Percent of Principals Who Report That They Are “Usually” or “Always” Able to Hire Teachers Who Are Fully Prepared to Meet Their Students’ Needs

The Center View

There has got to be a better way. The Center for the Future of Teaching and Learning is fully cognizant of the scope of California’s budget deficit and sympathetic to the pressures facing state policy-makers and local school districts, but there must be a smarter, less destructive way to manage school financing relative to attracting and keeping the teachers schools need.

One place to start may be in realigning the budget process between the state and its public schools. Since initial decisions based on early revenue and expenditure estimates at the state level can result in unnecessary layoff notices that harm morale and hamper effective planning at the local level, there should be a more reliable metric for school districts to use as they develop their annual budgets and make staffing decisions. The adoption of a final budget based on the state’s May budget revisions is equally tenuous as the level of available revenue for local school districts remains unclear. The legendary struggles school districts face in making responsible staffing decisions should be sufficient rationale for rethinking the interface between the state and local budgeting processes.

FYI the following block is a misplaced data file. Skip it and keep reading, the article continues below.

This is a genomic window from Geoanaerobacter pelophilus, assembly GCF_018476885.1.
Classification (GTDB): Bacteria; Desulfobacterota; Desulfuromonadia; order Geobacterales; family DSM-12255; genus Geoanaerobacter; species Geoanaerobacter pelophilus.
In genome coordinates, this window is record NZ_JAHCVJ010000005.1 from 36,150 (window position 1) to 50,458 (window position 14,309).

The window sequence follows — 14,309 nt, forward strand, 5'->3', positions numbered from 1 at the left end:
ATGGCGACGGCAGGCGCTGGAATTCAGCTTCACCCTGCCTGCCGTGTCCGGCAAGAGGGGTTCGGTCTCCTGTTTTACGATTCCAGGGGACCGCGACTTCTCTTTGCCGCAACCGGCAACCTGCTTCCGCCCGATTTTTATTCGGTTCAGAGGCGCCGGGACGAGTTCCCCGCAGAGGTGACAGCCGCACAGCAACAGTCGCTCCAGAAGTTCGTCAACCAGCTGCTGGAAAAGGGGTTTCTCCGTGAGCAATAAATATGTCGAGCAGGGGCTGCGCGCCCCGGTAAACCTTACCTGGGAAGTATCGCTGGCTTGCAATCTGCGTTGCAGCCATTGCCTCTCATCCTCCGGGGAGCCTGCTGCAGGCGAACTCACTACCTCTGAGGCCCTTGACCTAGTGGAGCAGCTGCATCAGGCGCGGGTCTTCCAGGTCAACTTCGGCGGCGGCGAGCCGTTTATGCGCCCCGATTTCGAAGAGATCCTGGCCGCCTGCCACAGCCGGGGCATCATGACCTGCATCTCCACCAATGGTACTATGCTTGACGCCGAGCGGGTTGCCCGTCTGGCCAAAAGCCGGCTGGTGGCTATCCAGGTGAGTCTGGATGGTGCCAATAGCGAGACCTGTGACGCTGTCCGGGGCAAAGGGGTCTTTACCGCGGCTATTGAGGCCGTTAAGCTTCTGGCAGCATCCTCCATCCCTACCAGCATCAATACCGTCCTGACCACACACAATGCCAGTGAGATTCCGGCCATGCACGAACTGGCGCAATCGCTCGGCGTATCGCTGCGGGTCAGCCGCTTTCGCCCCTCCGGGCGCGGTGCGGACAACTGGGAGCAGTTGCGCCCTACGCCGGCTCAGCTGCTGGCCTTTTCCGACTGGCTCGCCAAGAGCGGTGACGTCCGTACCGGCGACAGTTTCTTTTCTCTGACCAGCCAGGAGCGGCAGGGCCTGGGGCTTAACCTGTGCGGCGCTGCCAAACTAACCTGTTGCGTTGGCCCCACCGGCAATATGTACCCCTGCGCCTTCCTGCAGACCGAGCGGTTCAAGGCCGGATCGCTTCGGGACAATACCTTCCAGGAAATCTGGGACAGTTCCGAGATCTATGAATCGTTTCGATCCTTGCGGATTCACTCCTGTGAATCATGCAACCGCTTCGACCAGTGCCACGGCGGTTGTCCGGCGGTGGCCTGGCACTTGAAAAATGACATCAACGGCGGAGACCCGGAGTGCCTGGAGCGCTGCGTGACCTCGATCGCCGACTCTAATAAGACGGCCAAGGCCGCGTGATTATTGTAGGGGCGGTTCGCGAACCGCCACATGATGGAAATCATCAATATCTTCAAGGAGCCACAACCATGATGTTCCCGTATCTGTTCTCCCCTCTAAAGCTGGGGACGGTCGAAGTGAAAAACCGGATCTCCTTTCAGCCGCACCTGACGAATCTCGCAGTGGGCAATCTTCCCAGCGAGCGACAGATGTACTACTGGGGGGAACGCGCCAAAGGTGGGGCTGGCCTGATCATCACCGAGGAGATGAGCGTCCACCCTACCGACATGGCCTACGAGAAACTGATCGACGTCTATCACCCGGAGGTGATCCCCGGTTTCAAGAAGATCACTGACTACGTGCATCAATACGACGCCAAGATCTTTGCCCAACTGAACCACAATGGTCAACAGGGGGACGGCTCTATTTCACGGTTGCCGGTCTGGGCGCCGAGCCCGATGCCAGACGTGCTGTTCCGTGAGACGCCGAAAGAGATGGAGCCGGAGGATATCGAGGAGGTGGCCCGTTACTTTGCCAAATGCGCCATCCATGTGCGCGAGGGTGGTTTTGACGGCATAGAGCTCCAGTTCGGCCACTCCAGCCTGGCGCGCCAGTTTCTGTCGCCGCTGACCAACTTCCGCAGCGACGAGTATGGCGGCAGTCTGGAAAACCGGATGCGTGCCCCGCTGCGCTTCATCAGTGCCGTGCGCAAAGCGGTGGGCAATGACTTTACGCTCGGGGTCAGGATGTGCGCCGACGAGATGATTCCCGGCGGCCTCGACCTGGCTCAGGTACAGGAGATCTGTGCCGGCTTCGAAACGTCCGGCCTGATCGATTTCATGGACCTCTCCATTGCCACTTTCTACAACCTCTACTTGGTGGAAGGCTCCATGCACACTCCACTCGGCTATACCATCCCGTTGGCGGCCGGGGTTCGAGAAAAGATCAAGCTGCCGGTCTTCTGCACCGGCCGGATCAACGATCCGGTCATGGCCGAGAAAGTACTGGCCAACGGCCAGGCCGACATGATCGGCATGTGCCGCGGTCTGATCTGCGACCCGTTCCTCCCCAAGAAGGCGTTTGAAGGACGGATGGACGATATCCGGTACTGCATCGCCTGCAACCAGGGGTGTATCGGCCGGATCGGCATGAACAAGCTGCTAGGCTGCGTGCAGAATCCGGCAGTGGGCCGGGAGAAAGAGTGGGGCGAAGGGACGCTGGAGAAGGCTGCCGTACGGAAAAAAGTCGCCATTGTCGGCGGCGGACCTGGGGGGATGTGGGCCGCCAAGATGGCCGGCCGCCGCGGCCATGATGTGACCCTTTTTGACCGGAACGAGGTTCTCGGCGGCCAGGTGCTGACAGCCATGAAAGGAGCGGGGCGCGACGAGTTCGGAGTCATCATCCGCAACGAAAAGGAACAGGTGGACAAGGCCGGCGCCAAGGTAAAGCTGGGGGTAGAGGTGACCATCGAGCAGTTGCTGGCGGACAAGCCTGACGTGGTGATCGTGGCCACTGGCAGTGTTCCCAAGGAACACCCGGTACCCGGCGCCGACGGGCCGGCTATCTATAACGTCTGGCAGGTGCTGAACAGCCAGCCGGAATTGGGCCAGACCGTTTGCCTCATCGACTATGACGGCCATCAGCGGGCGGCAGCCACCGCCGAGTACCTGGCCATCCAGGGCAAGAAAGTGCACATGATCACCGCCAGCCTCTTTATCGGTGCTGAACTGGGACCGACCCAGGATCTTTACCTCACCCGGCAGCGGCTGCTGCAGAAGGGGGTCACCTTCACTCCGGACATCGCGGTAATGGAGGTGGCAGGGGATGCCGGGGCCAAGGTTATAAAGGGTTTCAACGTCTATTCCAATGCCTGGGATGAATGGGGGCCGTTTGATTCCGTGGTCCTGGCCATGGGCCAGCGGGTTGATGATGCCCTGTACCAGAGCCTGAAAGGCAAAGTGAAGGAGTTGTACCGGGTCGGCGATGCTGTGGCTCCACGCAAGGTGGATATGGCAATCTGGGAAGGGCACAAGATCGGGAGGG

If California is to remain committed to strengthening student learning, the policy community must stay focused on establishing a teacher development system that strengthens the quality of teaching, and is capable of producing an adequate number of teachers and placing them where they are needed most. Equally as important, policy-makers must guard the significant progress made in ensuring that all students have a fully prepared and effective teacher to help them learn.